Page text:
Eye Conditions

  • Age-related macular degeneration: A loss of central vision.

  • Amblyopia (lazy eye): One eye sees better than the other as a result of not using the other eye during childhood. The weaker eye may or may not “wander.” The weaker eye is called the "lazy eye."

  • Astigmatism: A defect that causes an inability to properly focus light onto the retina. Astigmatism causes blurry vision that can be corrected with glasses, contact lenses, or, in some cases, surgery.

  • Black eye: Swelling and discoloration (bruise) around the eye as a result of injury to the face.

  • Blepharitis: Inflammation of the eyelids near the eyelashes. Blepharitis is a common cause of itching or a feeling of grit in the eyes.

  • Cataract: A clouding of the natural internal lens of the eye, which can cause blurred vision.

  • Chalazion: An oil-making gland gets blocked and swells into a bump.

  • Conjunctivitis: Also known as "pinkeye,” conjunctivitis is an infection or inflammation of the conjunctiva, the clear layer that covers the front of the eye. It is usually caused by allergies, a virus, or a bacterial infection.

  • Corneal abrasion: A scratch on the clear part of the front of the eye. Pain, light sensitivity, or a feeling of grit in the eye are the usual symptoms.

  • Diabetic retinopathy: High blood sugar damages blood vessels in the eye. Eventually, weakened blood vessels may start leaking or overgrow the retina, threatening vision.

  • Diplopia (double vision): Seeing double can be caused by many serious conditions. Diplopia requires immediate medical attention.

  • Dry eye: Either the eyes don’t produce enough tears, or the tears are of poor quality. Dry eye can be caused by medical problems such as lupus, scleroderma, and Sjogren's syndrome.

  • Glaucoma: Progressive loss of vision usually associated with increased pressure inside the eye. Peripheral vision is lost first, often going undetected for years.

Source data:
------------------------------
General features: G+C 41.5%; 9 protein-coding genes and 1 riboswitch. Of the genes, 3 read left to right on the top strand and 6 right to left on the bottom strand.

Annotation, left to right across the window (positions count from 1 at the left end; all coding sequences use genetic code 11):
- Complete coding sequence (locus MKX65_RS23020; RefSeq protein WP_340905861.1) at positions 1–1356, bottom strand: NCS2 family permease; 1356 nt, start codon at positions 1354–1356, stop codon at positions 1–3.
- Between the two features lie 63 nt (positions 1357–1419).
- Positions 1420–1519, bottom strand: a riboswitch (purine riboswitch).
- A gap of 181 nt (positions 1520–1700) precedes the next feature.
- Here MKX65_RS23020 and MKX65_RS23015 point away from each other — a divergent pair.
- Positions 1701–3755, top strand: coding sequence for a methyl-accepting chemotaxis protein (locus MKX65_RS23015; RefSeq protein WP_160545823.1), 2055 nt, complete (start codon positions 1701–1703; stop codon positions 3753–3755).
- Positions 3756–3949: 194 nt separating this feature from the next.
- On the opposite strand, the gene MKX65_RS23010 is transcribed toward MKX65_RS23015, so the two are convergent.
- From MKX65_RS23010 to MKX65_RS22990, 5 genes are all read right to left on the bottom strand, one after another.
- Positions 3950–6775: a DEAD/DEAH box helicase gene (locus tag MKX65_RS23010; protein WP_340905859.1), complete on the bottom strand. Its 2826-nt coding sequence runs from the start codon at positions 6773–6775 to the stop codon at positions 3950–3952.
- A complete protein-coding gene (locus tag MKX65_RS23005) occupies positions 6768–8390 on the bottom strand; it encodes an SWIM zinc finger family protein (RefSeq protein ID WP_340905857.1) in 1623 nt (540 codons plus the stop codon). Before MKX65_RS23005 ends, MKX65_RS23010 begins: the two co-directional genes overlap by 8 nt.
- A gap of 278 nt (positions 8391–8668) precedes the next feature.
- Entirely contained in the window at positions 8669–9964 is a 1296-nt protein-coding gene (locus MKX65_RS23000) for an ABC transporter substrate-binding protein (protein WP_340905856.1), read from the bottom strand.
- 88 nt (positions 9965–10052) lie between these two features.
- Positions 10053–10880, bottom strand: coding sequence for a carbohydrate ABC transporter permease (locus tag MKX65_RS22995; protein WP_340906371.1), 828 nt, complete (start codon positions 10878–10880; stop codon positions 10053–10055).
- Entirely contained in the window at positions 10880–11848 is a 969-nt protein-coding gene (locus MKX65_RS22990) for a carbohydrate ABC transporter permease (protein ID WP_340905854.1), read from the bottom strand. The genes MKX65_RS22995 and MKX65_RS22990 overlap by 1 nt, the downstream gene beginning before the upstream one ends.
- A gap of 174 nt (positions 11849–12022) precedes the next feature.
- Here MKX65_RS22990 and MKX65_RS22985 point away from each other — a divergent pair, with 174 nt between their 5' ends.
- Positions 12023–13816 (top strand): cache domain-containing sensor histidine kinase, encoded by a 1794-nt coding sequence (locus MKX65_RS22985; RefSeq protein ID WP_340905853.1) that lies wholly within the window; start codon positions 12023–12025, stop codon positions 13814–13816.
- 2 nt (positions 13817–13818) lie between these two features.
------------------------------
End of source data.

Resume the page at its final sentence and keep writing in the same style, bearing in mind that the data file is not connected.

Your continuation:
• Hyperopia (farsightedness): Inability to see near objects clearly. The eye is “too short” for the lens, or certain eye muscles have weakened with age.

  • Hyphema: Bleeding into the front of the eye, between the cornea and the iris. Hyphema is usually caused by trauma.

  • Keratitis: Inflammation or infection of the cornea. Keratitis typically occurs after germs enter a corneal abrasion.

  • Myopia (nearsightedness): Inability to see clearly at a distance. The eye is “too long” for the lens, so light isn’t focused properly on the retina.

  • Optic neuritis: The optic nerve becomes inflamed, usually from an overactive immune system. Painful vision loss in one eye typically results.

  • Pterygium: A thickened conjunctival mass usually on the inner part of the eyeball. It may cover a part of the cornea, causing vision problems.

  • Retinal detachment: The retina comes loose from the back of the eye. Trauma and diabetes are common causes of this problem, which often requires urgent surgical repair.

  • Retinitis: Inflammation or infection of the retina. Retinitis may be a long-term genetic condition or result from an infection.

  • Scotoma: A blind or dark spot in the visual field.

  • Strabismus: The eyes do not point in the same direction. The brain may then favor one eye, causing decreased vision (amblyopia) in the other eye.

  • Stye: Bacteria infect the skin on the edge of the eyelid, creating a tender red bump.

  • Uveitis (iritis): The colored part of the eye becomes inflamed or infected. An overactive immune system, bacteria, or viruses can be responsible